I think that science must be able to do without social engineering. Social engineering could perhaps fasten the breakthrough of really important new ideas by few decades or maybe even centuries - but this is short time in the time scale of evolution. Peer review is not absolutely necessary and good peer review is very rare in the situation in which it would be important. If someone has the idea of century, he or she certainly realizes it and is therefore motivated enough to live outside the academic community and even as a social dropout - often the only option. If there is no "This is it!" feeling, it takes few years to forget the idea and choose the "business as usual" option and live happy family life as a professor. This is quite ok since the alternative would be probably fatal: the life outside the society having bad idea as the only companion is a horrible fate.


  • Bee emphasizes scientific method and objectivity. I do not believe that there is any method for discovery. Discovery means the emergence of something genuinely new and cannot follow by deduction from what already exists. Of course, after the discovery one can apply scientific method and logic to deduce conclusions. Data are important but from data alone one cannot build anything. The endless and more or less useless model building in recent day particle physics demonstrates this rather convincingly. In theoretical physics great vision is necessary but is missing.
Bee modelled the situation using the language of self-organization theory modelling the development of science as a feedback loop involving four basic steps: tracking the change, assessing it, responding to it, and modifying the behavior.
  • According to Bee tracking the change requires channels making it possible to debate and criticize. There is however a further and even more important mechanism involved: new ideas are needed for change and is must be possible to communicate them somehow. In theoretical particle physics and related fields the situation has been especially problematic in this respect. During the first decades of almost 40 years that I have developed TGD I learned that it is impossible to publish in so called respected journals. After the emergence of superstring hegemony also archive begun to apply censorship. Luckily, Research Gate and comparable institutions have now come to rescue and there are reasons for optimism. The possiblity to communicate might eventually induce dramatic change also in theoretical particle physics, quantum gravity, and cosmology. Of course, one must not forget the enormous insitutional arrogance of researches belonging to organizations like CERN.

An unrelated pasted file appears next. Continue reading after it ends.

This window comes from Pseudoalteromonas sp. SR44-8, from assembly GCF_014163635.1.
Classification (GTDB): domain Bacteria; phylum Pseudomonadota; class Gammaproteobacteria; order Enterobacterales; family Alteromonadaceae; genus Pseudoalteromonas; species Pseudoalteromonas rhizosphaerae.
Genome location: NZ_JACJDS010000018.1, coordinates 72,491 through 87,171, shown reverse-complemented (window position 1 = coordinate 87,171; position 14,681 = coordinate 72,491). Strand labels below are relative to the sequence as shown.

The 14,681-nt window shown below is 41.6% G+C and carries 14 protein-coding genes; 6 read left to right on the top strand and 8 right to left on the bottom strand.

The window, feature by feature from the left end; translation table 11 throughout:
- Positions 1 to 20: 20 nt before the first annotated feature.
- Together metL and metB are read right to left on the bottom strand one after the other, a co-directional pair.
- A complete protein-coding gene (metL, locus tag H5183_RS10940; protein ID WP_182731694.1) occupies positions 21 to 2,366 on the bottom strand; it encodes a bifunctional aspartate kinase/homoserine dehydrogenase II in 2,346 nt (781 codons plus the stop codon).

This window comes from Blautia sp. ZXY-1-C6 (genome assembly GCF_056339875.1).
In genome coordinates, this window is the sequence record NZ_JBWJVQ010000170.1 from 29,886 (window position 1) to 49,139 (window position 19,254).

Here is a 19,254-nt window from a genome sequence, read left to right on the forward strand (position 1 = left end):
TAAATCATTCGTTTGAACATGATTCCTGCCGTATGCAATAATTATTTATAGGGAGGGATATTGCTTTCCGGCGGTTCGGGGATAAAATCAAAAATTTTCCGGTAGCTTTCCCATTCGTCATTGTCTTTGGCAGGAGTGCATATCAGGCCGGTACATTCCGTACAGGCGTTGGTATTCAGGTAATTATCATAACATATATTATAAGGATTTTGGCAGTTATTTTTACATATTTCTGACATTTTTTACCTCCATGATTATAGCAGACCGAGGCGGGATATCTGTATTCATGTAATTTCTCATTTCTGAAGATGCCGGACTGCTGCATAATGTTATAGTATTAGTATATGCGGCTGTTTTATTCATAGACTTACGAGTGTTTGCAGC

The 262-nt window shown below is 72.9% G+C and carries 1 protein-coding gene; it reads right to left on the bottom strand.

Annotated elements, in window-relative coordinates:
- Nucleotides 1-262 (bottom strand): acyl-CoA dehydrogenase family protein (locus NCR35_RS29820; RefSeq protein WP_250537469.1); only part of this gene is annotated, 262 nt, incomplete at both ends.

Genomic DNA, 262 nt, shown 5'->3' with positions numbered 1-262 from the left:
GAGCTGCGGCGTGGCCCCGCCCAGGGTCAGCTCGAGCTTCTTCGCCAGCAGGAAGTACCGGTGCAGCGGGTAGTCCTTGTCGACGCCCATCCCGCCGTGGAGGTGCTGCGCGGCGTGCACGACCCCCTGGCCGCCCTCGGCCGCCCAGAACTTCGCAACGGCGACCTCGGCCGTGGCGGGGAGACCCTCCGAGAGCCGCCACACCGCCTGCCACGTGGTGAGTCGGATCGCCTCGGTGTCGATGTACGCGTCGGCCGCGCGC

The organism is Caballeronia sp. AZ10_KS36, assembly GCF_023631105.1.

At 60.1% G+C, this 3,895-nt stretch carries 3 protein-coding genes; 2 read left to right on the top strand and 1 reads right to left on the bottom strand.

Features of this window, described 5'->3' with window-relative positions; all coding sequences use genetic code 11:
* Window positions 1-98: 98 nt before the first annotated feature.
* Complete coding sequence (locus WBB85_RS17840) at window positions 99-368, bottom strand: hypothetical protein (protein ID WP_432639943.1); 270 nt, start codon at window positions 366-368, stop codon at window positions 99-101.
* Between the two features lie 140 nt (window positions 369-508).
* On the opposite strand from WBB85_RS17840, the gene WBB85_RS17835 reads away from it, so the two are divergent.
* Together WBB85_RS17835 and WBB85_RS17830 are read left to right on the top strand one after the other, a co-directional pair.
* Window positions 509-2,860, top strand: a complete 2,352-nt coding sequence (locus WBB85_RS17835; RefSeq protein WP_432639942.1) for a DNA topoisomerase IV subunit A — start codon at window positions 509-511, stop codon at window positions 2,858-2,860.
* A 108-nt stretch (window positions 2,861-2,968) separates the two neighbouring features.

• Assessing the change means interpreting the tracked change. Peer review is the basic institutional tool for this. But the problems of peer review have become obvious during decades of superstring revolutions. Group think and wishful thinking make realistic evaluation impossible and fads and fashions are amplified. Funding of fads and fashions continues even after it has become clear that they were failures. The communication barrier becomes plays a key role: peers refuse to take seriously anything, which comes outside the hegemony. One must not forget that all this is also about fight for staying in power.

    There are also human limitations. Peers do not have the needed time and resources to read all the materials involved and therefore they use criteria, which do do not rely on contents such as number of publications and journals in which works have been published. Those who are unknown remain unknown and those who are names become even more namey. Not surprisingly, getting name and funding and building networks have become the primary goals of young scientists instead of doing good science.

    Most of us are mediocrits in the branch of life we live and so are peer reviewers. Mediocrits cannot foresee whether some idea is far reaching so that the those having this kind of ideas must trust their own judgement and find the ways to survive in the environment dominated by mediocrits.

  • Responding to the assessments of peer reviews - and most importantly - to the new ideas represented by others managed to get through the iron curtain of peer review, is far from an unconscious reflex action. It can be a painful process of giving up some belief. Bee mentioned the term loss aversion: if one has worked for decades with some idea, one loses ability to see realistically its status. The tragic situation of SUSYs is mentioned by Bee is indeed a school example about loss aversion.